Elizabeth Bourne describes herself as an “unapologetic pagophile,” which might make her new neighbors’ blood run cold. Unless they find out what it means, at which point they’ll know her blood runs very cold.
The foremost definition refers to life forms that “prefer to live in ice.” Or, alternately and presumably more appropriately in this instance, perform certain activities on the ice (breeding is cited as an example).
Bourne, from the U.S. city of Seattle – famous for being drenched in that formed of thawed ice known as rain – might be considered a relatively recent cold convert, having been “bitten by the Arctic bug” after first visiting Svalbard and other far north areas in 2017. But while she initially sounds like a lot of aspiring artistic Arctic explorers seeking to portray the beauty, harshness, changes and realities here through whatever creative lenses they view the world, the departure comes when she discusses how she plans to go about it.
The artist, photographer and writer said she plans to spend the next three years living in Longyearbyen, as a follow-up to her initial artist residency here, and her photos and writings are already prolific on local Facebook and other online media while she’s in the getting-adjusted stage.
“If you’re going to know this place down to its bones you have to experience what it’s like when the postal flights don’t come,” she said shortly before debuting her first Svalbard-themed exhibit at Galleri Svalbard. “You have to experience what it’s like when things are going on up at the mines. I am getting a lot more acceptance of welcome when I say I’m living here, I’m not just visiting.”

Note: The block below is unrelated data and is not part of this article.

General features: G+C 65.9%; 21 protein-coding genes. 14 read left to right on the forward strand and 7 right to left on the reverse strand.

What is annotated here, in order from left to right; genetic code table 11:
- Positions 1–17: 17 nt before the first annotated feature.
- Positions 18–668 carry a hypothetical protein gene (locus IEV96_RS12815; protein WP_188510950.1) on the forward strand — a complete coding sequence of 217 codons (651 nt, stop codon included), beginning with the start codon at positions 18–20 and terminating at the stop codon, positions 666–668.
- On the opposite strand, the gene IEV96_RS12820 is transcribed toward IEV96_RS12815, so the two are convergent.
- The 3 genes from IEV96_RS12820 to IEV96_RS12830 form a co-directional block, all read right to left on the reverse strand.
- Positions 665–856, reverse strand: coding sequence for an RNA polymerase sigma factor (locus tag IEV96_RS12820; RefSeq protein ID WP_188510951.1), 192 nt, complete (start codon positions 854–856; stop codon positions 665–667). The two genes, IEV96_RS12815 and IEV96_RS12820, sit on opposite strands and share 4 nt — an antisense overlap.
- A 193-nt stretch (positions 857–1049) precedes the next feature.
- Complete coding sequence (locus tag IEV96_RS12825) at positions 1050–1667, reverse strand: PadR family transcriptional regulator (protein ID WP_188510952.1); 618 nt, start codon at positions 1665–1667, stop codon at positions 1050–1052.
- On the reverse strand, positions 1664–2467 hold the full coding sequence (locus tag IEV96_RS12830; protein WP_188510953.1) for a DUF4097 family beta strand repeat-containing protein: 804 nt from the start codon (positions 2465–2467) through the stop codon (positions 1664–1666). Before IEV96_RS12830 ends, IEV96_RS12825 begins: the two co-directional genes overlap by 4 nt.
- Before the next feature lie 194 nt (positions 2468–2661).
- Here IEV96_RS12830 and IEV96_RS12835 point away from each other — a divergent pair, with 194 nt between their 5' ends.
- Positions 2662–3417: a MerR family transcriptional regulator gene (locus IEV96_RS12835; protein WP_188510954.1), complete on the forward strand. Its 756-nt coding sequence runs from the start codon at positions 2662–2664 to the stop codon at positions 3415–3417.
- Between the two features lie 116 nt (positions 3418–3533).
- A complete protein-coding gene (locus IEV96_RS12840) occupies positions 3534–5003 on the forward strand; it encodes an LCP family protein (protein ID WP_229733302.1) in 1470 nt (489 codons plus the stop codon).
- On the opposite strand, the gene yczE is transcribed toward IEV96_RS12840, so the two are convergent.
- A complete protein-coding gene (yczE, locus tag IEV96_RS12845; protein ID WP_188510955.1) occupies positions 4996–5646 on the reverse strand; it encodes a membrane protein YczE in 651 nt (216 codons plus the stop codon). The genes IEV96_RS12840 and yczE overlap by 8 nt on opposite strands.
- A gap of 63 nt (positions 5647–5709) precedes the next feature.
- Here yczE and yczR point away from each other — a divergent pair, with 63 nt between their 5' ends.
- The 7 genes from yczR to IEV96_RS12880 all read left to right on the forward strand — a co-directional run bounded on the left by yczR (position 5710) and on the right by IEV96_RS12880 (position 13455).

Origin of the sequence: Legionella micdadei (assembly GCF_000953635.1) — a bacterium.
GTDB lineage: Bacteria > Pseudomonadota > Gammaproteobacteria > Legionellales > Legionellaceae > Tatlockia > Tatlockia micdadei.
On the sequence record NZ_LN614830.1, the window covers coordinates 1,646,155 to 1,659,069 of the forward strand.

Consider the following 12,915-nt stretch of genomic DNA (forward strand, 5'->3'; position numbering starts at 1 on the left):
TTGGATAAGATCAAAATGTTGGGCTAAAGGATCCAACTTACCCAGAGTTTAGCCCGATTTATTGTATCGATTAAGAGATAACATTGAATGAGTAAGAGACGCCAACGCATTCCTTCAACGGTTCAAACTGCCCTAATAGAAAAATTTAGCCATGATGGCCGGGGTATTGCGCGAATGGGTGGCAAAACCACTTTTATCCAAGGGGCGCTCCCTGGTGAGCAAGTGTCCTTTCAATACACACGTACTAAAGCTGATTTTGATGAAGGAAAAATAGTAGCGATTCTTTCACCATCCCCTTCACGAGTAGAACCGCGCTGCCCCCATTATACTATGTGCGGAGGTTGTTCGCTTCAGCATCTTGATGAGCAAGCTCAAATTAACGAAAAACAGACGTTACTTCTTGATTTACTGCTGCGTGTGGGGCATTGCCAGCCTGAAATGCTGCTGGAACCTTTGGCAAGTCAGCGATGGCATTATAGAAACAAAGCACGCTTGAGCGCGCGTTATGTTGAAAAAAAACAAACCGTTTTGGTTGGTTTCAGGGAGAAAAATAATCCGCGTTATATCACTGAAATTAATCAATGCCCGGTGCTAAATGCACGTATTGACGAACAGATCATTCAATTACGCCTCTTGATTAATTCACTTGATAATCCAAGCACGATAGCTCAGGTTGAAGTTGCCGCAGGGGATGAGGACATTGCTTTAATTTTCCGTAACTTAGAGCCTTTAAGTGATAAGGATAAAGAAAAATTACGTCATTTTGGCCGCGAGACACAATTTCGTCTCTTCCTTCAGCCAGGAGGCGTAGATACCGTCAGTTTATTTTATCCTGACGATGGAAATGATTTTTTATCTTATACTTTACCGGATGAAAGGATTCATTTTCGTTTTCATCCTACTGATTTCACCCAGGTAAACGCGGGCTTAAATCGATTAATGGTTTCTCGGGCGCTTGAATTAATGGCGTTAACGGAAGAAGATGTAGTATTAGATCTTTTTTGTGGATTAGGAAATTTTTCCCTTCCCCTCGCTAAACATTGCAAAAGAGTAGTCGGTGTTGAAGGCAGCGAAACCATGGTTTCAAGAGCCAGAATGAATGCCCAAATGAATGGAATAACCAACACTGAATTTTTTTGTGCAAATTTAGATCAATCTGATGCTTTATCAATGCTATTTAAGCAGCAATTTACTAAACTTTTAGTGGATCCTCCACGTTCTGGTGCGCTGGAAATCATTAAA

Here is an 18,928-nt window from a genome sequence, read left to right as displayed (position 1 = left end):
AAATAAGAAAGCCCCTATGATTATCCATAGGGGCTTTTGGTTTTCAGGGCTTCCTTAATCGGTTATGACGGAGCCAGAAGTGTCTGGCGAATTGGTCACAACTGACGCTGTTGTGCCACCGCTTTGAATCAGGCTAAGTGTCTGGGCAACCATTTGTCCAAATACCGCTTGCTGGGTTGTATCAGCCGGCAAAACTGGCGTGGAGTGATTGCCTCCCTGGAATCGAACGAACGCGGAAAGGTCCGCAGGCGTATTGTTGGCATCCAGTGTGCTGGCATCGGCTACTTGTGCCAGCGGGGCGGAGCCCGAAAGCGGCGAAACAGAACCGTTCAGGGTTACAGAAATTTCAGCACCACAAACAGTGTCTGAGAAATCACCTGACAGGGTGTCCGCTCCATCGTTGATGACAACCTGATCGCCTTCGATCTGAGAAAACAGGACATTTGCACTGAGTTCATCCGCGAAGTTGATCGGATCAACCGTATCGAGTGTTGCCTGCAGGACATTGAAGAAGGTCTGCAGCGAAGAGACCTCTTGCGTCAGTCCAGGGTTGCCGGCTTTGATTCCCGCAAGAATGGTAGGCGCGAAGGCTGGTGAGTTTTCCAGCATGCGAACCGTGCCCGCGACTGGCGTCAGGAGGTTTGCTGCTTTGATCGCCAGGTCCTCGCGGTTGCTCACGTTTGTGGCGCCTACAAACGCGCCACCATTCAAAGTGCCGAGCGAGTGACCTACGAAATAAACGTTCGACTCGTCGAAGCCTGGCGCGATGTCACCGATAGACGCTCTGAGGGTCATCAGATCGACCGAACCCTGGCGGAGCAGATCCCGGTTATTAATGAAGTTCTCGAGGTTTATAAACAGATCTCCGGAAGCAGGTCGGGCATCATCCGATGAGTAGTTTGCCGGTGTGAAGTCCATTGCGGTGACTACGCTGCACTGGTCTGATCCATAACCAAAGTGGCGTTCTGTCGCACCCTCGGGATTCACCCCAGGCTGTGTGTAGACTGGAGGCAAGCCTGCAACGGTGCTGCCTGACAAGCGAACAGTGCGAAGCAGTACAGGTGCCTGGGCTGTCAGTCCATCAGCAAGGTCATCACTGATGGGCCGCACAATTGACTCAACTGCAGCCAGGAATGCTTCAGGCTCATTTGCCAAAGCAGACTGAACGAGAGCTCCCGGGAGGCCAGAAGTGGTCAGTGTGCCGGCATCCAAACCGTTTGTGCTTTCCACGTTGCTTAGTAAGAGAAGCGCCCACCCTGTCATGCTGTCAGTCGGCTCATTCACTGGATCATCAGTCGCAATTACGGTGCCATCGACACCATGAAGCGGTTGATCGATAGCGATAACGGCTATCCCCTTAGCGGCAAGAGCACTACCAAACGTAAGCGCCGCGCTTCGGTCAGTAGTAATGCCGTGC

Bourne’s debut exhibit, titled “Cyanotypes,” is named after the chemical photo processing technique developed during the 1800s (originally intended as a low-cost way to produce copies of items such as blueprints) that results in a bluish hue to the images. In Bourne’s eyes, those colors give the impression of being in the past.
“Every time someone takes a photo of a glacier or the snow it looks like it’s permanent,” she said. “That is one of the challenges with art in the Arctic and the changes that are happening here. In many instances the images you see that I’ve made are already gone.”
While plenty of Arctic areas are appealing to Bourne, she said she chose to live in Svalbard because of the easy residency requirements and complex situations the archipelago is facing.
“I specifically want to document Longyearbyen because I believe this community is on the edge of drastic changes,” she said.
The biggest change she’s observed so far?
“I think the change from being a blue-collar industrial town to being a tourism destination,” she said. “I can see that being a hard pill to swallow.”
Again, hardly an impression that’s new or unique. But Jan Martin Berg, director of Galleri Svalbard, said his initial impressions of Bourne during her residency convinced him to feature her current exhibit.
“She goes in-depth,” he said. “We also had good communication from the beginning.”
Along with her commitment to portray the realities of life in Svalbard by committing to live here, and therefore learn by observing and listening over time, a similar approach in creating the exhibit appealed to Berg.
“She was very interested in what I wanted to see,” he said. “That’s when I realized I was dealing with a pro who could really achieve a task. I said ‘surprise me’ and she did.”
Bourne, who went through the usual current-day struggles such as trying to find a place to live in a housing-starved market while getting immediately settled in, said she still is relying on her art business at home to generate income while she figures out the next steps in her longer term plans.
“I would like to say I have the perfect plan for the next while, but I don’t,” she said.